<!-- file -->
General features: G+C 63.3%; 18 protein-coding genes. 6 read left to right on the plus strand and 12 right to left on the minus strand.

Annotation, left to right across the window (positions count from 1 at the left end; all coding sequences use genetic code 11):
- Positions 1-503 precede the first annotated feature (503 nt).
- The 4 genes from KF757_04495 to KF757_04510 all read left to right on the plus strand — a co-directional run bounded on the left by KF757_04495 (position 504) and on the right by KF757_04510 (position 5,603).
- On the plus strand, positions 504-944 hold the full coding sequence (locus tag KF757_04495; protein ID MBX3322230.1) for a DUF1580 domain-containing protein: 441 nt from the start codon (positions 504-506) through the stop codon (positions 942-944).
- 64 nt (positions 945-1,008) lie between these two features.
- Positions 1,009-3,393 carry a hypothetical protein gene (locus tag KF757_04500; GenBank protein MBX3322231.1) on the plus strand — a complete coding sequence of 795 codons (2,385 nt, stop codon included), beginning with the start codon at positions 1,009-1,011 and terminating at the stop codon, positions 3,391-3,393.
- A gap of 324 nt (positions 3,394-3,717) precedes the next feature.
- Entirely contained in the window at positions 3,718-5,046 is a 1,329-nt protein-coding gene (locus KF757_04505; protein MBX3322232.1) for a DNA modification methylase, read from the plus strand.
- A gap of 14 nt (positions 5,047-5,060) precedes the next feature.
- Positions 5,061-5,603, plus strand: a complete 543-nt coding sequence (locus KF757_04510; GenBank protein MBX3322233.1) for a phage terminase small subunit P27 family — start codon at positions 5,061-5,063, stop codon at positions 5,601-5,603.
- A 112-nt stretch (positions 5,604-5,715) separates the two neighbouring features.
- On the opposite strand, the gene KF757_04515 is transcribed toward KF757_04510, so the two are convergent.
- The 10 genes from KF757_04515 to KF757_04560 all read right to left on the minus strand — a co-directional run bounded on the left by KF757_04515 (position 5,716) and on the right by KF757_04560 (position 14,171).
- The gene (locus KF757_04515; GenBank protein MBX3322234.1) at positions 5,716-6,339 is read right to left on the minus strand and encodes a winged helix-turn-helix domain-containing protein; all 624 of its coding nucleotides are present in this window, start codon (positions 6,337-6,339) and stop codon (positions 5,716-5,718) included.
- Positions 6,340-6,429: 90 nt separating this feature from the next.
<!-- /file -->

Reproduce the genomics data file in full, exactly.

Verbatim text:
General features: G+C 63.3%; 18 protein-coding genes. 6 read left to right on the plus strand and 12 right to left on the minus strand.

Annotation, left to right across the window (positions count from 1 at the left end; all coding sequences use genetic code 11):
- Positions 1-503 precede the first annotated feature (503 nt).
- The 4 genes from KF757_04495 to KF757_04510 all read left to right on the plus strand — a co-directional run bounded on the left by KF757_04495 (position 504) and on the right by KF757_04510 (position 5,603).
- On the plus strand, positions 504-944 hold the full coding sequence (locus tag KF757_04495; protein ID MBX3322230.1) for a DUF1580 domain-containing protein: 441 nt from the start codon (positions 504-506) through the stop codon (positions 942-944).
- 64 nt (positions 945-1,008) lie between these two features.
- Positions 1,009-3,393 carry a hypothetical protein gene (locus tag KF757_04500; GenBank protein MBX3322231.1) on the plus strand — a complete coding sequence of 795 codons (2,385 nt, stop codon included), beginning with the start codon at positions 1,009-1,011 and terminating at the stop codon, positions 3,391-3,393.
- A gap of 324 nt (positions 3,394-3,717) precedes the next feature.
- Entirely contained in the window at positions 3,718-5,046 is a 1,329-nt protein-coding gene (locus KF757_04505; protein MBX3322232.1) for a DNA modification methylase, read from the plus strand.
- A gap of 14 nt (positions 5,047-5,060) precedes the next feature.
- Positions 5,061-5,603, plus strand: a complete 543-nt coding sequence (locus KF757_04510; GenBank protein MBX3322233.1) for a phage terminase small subunit P27 family — start codon at positions 5,061-5,063, stop codon at positions 5,601-5,603.
- A 112-nt stretch (positions 5,604-5,715) separates the two neighbouring features.
- On the opposite strand, the gene KF757_04515 is transcribed toward KF757_04510, so the two are convergent.
- The 10 genes from KF757_04515 to KF757_04560 all read right to left on the minus strand — a co-directional run bounded on the left by KF757_04515 (position 5,716) and on the right by KF757_04560 (position 14,171).
- The gene (locus KF757_04515; GenBank protein MBX3322234.1) at positions 5,716-6,339 is read right to left on the minus strand and encodes a winged helix-turn-helix domain-containing protein; all 624 of its coding nucleotides are present in this window, start codon (positions 6,337-6,339) and stop codon (positions 5,716-5,718) included.
- Positions 6,340-6,429: 90 nt separating this feature from the next.